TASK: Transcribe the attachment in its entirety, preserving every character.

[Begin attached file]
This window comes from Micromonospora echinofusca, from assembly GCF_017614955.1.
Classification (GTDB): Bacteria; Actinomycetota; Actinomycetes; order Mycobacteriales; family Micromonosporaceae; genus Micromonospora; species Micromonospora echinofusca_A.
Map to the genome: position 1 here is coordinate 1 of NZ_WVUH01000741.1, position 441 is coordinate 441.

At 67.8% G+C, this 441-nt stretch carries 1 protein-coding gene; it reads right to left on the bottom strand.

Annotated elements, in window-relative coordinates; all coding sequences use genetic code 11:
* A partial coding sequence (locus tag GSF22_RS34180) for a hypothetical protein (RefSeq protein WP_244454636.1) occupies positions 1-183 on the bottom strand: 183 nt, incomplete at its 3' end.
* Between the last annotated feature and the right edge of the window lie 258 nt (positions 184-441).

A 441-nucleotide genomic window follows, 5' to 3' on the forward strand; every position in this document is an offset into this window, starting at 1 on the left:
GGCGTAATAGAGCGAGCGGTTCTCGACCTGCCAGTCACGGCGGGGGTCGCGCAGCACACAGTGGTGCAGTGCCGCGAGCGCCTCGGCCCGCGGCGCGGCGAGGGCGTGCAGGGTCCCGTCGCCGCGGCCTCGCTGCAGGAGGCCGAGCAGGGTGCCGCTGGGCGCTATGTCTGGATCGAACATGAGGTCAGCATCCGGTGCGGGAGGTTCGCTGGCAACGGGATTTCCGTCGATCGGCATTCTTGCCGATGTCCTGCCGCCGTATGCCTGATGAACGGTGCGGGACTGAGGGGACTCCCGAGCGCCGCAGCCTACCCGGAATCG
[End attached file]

This window comes from Micromonospora echinofusca, from assembly GCF_017614955.1.
Classification (GTDB): Bacteria; Actinomycetota; Actinomycetes; order Mycobacteriales; family Micromonosporaceae; genus Micromonospora; species Micromonospora echinofusca_A.
Map to the genome: position 1 here is coordinate 1 of NZ_WVUH01000741.1, position 441 is coordinate 441.

At 67.8% G+C, this 441-nt stretch carries 1 protein-coding gene; it reads right to left on the bottom strand.

Annotated elements, in window-relative coordinates; all coding sequences use genetic code 11:
* A partial coding sequence (locus tag GSF22_RS34180) for a hypothetical protein (RefSeq protein WP_244454636.1) occupies positions 1-183 on the bottom strand: 183 nt, incomplete at its 3' end.
* Between the last annotated feature and the right edge of the window lie 258 nt (positions 184-441).

A 441-nucleotide genomic window follows, 5' to 3' on the forward strand; every position in this document is an offset into this window, starting at 1 on the left:
GGCGTAATAGAGCGAGCGGTTCTCGACCTGCCAGTCACGGCGGGGGTCGCGCAGCACACAGTGGTGCAGTGCCGCGAGCGCCTCGGCCCGCGGCGCGGCGAGGGCGTGCAGGGTCCCGTCGCCGCGGCCTCGCTGCAGGAGGCCGAGCAGGGTGCCGCTGGGCGCTATGTCTGGATCGAACATGAGGTCAGCATCCGGTGCGGGAGGTTCGCTGGCAACGGGATTTCCGTCGATCGGCATTCTTGCCGATGTCCTGCCGCCGTATGCCTGATGAACGGTGCGGGACTGAGGGGACTCCCGAGCGCCGCAGCCTACCCGGAATCG